On this episode of The Wrap, we’re diving into CES and what you can expect from TVs in 2021. Covering LED backlit TVs, Mini LED, quantum dot, QLED, OLED, and more, it’s a primer of TVs this year in five minutes.
It’s the beginning of CES 2021, and you’re tuned into The Wrap, Australia’s fastest technology roundup, and we’re not live at CES, because we can’t leave the country. It’s a bit of a weird CES this year, as the Consumer Technology Association, the CTA, hosts an all online CES for some pretty obvious reasons.
And for those same obvious reasons, Australian technology journalists are not leaving the country. Rather, we’re reporting on the tech being introduced for 2021 online at the first all digital CES.
There’s a lot happening at the online CES, and we’re covering it bit by bit, starting with TVs, because there’s a lot happening there for sure. If you need a primer on what 2021 will bring the world of TVs, here it is in five, starting with…
Mini LED. If that sounds like we’re starting to say something and just stopping, hold up, because Mini LED is a new technology for many of the TVs coming out this year. In fact, it’s something that will appear in high-end screens that aren’t OLED, and replaces the LED backlighting.
For those a little confused about all the terms, when you buy a TV, if you see the term “LED TV”, it means there’s an assortment of small lights inside that TV that light up certain areas when something is being shown. Those lights form zones, and allow TV makers to control when something is light and when the image needs to be dark, like when showing a night time scene or the shade of black.
Mini LEDs take that technology and make it smaller, allowing those zones to be even smaller again, and mean TV makers are able to exert more control and get more colour uniformity. For LED TVs, Mini LED is about getting these TVs as close to OLED as possible, which uses self-emitting diodes, and are considered by many to be the best you can get for colour and brightness control.
LED TVs can be faster, though, so while OLED can be better for replicating picture quality, LED TVs might be better for sports or games, while also often being more economical.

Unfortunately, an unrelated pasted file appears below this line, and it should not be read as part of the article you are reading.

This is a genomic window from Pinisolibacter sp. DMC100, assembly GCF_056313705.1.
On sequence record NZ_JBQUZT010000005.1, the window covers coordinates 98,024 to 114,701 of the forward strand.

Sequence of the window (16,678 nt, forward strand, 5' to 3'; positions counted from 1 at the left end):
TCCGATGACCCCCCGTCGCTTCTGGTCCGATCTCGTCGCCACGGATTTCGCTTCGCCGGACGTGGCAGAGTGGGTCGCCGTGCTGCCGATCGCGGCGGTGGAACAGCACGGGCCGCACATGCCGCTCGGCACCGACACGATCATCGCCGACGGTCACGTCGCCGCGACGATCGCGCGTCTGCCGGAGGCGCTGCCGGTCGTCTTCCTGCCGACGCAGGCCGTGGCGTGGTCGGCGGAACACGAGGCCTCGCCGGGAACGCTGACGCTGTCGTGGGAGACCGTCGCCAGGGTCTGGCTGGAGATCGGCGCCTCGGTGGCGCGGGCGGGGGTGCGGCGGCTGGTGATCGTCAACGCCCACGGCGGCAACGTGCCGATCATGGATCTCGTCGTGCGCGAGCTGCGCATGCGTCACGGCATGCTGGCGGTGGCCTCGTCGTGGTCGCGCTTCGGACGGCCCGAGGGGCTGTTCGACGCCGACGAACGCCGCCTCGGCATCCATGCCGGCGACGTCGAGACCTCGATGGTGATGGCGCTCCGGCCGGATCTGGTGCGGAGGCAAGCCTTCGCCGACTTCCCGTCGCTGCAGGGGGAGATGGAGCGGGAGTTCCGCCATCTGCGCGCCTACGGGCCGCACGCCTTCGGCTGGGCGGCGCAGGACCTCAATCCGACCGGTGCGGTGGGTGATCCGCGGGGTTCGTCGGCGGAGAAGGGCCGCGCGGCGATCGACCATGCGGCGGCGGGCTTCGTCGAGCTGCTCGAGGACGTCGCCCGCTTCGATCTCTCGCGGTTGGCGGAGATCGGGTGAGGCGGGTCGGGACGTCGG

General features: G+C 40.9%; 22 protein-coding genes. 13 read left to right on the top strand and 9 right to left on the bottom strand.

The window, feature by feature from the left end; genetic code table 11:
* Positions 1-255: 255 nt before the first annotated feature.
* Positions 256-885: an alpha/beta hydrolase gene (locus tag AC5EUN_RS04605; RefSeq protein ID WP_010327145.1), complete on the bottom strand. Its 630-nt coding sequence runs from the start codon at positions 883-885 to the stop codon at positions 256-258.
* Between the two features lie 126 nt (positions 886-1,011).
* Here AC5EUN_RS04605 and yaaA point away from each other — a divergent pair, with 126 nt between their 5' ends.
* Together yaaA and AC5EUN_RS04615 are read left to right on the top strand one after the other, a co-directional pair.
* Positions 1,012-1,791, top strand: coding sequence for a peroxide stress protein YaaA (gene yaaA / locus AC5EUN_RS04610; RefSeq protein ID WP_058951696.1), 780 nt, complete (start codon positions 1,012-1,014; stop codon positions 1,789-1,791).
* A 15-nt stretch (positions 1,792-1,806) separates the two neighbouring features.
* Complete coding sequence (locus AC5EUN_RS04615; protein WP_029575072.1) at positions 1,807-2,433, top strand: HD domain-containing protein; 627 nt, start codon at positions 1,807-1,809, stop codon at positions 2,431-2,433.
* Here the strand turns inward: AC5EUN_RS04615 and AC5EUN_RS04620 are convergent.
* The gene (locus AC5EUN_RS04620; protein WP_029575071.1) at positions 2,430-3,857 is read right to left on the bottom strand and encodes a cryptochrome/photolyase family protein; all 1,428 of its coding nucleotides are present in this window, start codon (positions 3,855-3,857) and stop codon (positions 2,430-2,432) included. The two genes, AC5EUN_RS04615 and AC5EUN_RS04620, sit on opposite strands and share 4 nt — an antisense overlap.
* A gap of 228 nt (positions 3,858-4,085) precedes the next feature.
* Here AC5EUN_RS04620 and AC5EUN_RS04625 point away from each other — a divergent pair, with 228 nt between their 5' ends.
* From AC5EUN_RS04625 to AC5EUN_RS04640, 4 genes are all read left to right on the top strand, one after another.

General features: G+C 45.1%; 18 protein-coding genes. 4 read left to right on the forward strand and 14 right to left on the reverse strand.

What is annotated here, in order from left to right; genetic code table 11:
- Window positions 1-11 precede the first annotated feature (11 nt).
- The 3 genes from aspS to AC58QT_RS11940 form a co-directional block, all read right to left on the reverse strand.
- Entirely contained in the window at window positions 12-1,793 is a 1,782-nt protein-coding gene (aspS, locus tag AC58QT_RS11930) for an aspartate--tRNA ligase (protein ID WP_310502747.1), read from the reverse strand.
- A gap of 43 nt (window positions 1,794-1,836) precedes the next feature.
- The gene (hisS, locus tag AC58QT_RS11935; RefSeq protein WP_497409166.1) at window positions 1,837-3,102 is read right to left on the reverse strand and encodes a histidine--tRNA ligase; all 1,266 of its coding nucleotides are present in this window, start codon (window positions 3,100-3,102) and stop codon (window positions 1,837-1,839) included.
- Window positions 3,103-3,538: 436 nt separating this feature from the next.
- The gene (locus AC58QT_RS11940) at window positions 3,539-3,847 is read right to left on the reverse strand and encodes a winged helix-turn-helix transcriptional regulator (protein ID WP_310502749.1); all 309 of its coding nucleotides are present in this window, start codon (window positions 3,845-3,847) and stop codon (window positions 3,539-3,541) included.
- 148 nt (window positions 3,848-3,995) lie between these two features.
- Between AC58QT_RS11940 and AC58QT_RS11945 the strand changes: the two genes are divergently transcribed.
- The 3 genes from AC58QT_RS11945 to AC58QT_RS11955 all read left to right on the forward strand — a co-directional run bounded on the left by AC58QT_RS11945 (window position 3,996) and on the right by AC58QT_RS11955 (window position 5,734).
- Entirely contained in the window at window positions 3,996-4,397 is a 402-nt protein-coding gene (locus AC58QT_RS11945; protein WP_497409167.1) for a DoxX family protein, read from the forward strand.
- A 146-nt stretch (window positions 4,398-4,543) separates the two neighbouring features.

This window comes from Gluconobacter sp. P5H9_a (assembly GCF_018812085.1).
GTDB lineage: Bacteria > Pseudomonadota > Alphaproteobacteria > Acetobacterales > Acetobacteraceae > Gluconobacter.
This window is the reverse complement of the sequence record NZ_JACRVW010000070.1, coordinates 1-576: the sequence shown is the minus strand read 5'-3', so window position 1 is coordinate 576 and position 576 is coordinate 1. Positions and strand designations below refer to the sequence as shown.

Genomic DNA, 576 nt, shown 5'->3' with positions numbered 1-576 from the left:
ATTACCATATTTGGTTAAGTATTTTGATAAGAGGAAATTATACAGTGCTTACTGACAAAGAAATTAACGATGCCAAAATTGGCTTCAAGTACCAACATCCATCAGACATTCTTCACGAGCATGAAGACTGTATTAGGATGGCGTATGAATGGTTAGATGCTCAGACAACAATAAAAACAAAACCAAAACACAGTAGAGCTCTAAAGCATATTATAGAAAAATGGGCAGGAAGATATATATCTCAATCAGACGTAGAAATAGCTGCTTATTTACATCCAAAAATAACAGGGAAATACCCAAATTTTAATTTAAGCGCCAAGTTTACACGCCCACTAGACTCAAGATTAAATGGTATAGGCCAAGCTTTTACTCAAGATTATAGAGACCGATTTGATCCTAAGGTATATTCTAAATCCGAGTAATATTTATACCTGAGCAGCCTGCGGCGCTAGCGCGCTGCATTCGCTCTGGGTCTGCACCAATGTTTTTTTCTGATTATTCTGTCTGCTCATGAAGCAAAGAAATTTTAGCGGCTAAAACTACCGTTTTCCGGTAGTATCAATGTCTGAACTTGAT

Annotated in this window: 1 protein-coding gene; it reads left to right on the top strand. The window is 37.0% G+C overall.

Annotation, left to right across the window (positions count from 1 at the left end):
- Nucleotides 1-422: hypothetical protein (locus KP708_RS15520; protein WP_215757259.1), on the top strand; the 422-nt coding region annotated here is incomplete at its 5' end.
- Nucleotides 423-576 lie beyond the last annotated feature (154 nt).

This year, Mini LED is that technology to help TV makers get within spitting distance of OLED, and it won’t be alone. Expect Mini LED TVs to get quantum dots, a layer of crystals that enhances colour to help it become more like OLED, but again, for less of a price pinch.
We’re finding Mini LED on TVs from most makers this year, with Samsung using them on the Neo QLED range, LG on the QNED range, and Hisense and TCL each set to release TVs with Mini LED, as well.
All four brands will also include TVs without Mini LED this year, as will Sony, which isn’t focusing on that technology, but instead has a new processor that apparently analyses images to deliver picture quality more like your eyes, or at least that’s what we’re being told.
That’s the big news from Sony, and it will use that technology in its OLED and LED-backlit TVs when they arrive later this year.
Samsung also has a big take on TVs coming later this year in Micro LED, which was a technology it once called “The Wall”. We’ve seen this for a few years now, first at CES in 2018, and then later on at last year’s event in Vegas, and now it’s ready for release. If you have deep pockets, Samsung’s Micro LED promises a big picture set to either 99 inches or 110 inches, basically making a big 4K image for your wall using its new Micro LED picture technology, which is very bright and very vivid.
In 2021, that 4K thing is still very popular, too, and pretty much every new TV will be a 4K Ultra HD TV, but some will now be 8K. We still don’t really have 8K content, so if you’re eyeing a future-proof TV, know that 8K might be it, but there’s nothing native to run beyond maybe PC gaming, and eventually console gaming. But there are new processors to help upscale 4K and Full HD content into 8K, so that’s something.
Finally, Hisense, Epson and Samsung are making Laser TVs, and like Micro LED, that’s a technology made for a big picture, well, bigger than a TV.
The concept is actually more a projector than a TV, but one made for a specific screen size and wall distance, and uses laser light from the projector to shine a big picture that works both in daylight and night. While most projectors struggle with daylight imagery, laser is fine, and Laser TVs go beyond basic projectors by even including a TV tuner with the package.
And that’s basically what CES is showing for TVs this year. You can expect more from the digital show floor, available at the site, but for now, you’ve been listening to The Wrap, Australia’s fastest technology round-up. An episode of The Wrap goes at least once a week at PodcastOne, Spotify, and Apple Podcasts, and we’ll see you next time on The Wrap. Stay safe, stay sane, and take care.